“We care for the most vulnerable patients, the majority having two or more chronic conditions, who live in neighborhoods that lack access to quality primary care,” said Dr. Griffin Myers, Chief Medical Officer of Oak Street Health. “As we continue to face the challenges of the COVID-19 pandemic, high quality primary care for these older adults is more important than ever. Whether through our growing base of Oak Street Health centers or through our collaboration with Walmart, we will continue to care for our patients and we look forward to bringing our healthcare model to even more states and cities in the near future.”

Since its founding in 2012, Oak Street Health has driven an approximately 51 percent reduction in patient hospital admissions compared to Medicare benchmarks, 42 percent reduction in 30-day readmission rates and a 51 percent reduction in emergency department visits, all while maintaining a Net Promoter Score of 90 across patients. Oak Street Health will accept multiple health plans at all locations, including traditional Medicare.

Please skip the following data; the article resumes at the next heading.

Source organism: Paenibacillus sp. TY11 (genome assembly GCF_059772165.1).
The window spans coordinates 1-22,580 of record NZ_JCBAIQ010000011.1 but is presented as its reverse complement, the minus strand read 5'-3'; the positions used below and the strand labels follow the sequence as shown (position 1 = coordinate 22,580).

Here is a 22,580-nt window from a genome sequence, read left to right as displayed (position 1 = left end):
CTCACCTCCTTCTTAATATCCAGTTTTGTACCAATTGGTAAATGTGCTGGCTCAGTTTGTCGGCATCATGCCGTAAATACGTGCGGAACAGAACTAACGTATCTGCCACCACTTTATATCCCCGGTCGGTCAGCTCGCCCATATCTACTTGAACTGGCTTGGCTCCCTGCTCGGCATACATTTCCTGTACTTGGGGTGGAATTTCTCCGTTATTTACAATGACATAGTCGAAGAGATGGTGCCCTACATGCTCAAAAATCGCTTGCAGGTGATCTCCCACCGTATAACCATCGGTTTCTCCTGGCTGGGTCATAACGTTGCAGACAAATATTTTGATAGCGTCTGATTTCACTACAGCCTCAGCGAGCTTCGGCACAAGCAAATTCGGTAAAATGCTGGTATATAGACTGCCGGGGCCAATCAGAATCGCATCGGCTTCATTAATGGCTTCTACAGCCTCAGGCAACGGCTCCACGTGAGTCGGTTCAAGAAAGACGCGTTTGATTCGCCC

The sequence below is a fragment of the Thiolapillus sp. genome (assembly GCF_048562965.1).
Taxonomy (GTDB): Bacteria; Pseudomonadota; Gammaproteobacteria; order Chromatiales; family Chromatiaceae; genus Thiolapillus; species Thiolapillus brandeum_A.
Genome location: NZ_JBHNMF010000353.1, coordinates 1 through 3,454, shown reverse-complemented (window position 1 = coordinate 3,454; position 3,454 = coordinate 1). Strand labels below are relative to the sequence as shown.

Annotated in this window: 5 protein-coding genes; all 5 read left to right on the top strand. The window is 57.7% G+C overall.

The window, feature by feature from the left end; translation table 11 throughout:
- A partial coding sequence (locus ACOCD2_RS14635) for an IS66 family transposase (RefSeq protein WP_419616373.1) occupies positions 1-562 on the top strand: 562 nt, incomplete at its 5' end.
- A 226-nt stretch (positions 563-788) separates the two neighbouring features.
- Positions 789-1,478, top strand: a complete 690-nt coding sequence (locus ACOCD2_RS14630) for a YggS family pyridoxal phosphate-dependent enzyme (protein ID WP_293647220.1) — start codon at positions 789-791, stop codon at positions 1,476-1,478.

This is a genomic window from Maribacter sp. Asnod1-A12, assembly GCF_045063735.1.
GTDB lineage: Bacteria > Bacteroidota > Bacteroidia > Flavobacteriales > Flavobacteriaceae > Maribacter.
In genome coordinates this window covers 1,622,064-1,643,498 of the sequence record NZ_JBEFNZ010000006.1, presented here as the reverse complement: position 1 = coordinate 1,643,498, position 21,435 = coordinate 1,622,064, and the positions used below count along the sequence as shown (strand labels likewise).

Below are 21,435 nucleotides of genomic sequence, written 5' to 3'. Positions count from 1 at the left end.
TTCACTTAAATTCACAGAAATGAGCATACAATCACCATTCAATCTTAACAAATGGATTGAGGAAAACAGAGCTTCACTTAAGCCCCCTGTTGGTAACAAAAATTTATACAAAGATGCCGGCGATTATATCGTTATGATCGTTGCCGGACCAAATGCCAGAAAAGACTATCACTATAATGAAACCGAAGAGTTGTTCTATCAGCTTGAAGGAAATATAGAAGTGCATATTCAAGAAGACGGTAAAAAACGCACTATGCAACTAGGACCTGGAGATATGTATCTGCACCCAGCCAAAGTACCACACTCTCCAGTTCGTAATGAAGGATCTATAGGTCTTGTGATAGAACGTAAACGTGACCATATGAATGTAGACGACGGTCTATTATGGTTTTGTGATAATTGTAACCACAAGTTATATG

To learn more about Oak Street Health’s value-based primary care model, click here.

Source: Oak Street Health

About Oak Street Health

Founded in 2012, Oak Street Health is a network of value-based, primary care centers for adults on Medicare. With a

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medicine

Medicine not chainsaws: Indonesian clinic keeps villagers and forests healthy